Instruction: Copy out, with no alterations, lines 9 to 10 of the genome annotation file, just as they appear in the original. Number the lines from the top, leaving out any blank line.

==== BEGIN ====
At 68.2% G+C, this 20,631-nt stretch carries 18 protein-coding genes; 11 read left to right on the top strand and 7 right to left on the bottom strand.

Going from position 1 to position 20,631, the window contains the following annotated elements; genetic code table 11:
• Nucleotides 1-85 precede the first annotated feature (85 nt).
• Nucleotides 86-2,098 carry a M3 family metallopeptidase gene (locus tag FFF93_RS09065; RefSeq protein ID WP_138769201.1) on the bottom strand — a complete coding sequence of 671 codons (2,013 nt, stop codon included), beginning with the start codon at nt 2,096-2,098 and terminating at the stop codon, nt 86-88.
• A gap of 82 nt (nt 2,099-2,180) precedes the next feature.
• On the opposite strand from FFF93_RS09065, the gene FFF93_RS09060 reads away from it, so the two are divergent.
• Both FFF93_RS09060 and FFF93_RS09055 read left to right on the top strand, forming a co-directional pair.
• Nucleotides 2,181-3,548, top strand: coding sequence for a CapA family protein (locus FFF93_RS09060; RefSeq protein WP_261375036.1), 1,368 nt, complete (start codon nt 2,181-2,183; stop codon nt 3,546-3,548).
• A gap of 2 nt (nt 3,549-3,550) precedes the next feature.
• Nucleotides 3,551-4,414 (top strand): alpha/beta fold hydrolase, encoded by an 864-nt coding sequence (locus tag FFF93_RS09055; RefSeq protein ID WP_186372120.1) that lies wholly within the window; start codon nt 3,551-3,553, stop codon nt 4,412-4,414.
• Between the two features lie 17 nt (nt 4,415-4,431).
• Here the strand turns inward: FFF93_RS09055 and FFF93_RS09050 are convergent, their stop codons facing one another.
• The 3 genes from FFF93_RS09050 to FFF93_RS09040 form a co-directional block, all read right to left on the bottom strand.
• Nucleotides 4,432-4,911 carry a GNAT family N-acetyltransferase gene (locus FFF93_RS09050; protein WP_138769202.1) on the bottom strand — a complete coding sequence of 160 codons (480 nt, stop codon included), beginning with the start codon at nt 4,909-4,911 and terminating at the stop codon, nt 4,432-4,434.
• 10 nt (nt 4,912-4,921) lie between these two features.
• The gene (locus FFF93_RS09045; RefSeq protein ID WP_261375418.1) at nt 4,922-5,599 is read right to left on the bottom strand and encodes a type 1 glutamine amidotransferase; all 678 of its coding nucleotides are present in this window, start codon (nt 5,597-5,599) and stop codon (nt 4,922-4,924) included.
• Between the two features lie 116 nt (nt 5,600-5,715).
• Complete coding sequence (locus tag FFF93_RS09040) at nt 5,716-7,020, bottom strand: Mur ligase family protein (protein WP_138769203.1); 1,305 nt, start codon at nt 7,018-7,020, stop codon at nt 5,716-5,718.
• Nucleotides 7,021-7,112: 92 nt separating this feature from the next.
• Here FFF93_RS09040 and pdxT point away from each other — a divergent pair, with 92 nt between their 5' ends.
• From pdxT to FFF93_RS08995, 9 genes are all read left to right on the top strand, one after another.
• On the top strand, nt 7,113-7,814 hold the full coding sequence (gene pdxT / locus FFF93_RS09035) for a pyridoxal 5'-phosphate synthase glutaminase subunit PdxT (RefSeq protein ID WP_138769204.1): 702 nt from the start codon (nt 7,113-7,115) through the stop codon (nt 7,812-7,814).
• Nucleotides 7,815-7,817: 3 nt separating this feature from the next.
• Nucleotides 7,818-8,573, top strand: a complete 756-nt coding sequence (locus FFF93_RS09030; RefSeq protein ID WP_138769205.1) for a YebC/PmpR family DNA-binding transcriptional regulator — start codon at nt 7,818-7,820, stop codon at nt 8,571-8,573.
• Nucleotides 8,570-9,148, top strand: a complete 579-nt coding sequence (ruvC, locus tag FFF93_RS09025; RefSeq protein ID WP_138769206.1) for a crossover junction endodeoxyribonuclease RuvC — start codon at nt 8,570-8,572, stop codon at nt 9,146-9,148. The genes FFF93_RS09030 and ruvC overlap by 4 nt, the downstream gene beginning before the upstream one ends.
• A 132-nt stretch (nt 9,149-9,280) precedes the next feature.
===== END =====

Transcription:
• A gap of 2 nt (nt 3,549-3,550) precedes the next feature.
• Nucleotides 3,551-4,414 (top strand): alpha/beta fold hydrolase, encoded by an 864-nt coding sequence (locus tag FFF93_RS09055; RefSeq protein ID WP_186372120.1) that lies wholly within the window; start codon nt 3,551-3,553, stop codon nt 4,412-4,414.